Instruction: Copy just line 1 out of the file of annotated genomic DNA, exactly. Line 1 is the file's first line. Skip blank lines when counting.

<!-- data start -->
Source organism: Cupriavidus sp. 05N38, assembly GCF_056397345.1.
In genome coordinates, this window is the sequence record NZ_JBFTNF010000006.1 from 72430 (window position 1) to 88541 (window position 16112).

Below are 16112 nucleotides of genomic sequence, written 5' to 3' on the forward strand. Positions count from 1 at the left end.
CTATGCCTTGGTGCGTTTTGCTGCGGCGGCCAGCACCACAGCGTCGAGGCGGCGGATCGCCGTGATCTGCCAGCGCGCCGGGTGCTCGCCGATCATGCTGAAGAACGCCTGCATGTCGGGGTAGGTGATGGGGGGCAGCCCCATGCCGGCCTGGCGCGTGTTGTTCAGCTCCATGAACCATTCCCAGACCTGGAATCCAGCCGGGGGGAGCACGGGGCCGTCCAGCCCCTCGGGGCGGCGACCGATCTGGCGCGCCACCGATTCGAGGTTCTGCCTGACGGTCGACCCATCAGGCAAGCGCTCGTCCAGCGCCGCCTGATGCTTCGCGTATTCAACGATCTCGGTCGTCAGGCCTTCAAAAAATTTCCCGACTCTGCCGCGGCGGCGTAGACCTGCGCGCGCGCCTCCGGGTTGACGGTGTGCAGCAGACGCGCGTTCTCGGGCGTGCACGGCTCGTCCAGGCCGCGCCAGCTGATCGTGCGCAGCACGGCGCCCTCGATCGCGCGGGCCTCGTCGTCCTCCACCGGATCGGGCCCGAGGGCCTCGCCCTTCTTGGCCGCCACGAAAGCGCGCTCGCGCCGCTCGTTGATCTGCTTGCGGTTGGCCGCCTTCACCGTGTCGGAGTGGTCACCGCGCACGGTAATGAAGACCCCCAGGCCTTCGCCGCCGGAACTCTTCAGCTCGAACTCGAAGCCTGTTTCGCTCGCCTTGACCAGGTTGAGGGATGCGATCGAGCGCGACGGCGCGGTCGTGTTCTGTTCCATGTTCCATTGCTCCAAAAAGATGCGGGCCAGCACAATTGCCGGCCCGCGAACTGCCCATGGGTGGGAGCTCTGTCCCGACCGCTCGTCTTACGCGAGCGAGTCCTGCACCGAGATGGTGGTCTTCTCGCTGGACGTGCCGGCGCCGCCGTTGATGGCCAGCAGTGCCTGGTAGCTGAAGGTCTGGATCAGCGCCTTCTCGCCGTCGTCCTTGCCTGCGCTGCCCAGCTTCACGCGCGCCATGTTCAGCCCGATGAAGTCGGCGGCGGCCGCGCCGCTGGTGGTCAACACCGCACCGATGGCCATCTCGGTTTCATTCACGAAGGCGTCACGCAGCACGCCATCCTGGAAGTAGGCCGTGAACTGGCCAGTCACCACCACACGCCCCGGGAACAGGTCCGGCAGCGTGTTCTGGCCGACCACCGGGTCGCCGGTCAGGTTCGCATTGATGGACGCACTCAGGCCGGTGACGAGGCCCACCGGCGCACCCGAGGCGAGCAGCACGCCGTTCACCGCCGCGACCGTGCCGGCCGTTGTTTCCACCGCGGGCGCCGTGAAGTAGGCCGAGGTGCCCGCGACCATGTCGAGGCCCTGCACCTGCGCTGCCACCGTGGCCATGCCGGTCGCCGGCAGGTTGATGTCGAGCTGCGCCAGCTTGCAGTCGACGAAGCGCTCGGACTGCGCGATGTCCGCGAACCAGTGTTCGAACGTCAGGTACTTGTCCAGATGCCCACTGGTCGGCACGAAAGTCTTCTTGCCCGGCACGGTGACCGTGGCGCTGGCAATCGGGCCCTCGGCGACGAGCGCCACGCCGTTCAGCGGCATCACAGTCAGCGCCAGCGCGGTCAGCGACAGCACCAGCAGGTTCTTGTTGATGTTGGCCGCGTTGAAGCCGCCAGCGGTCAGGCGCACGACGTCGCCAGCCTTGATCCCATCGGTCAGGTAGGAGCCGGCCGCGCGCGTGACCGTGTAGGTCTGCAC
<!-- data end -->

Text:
Source organism: Cupriavidus sp. 05N38, assembly GCF_056397345.1.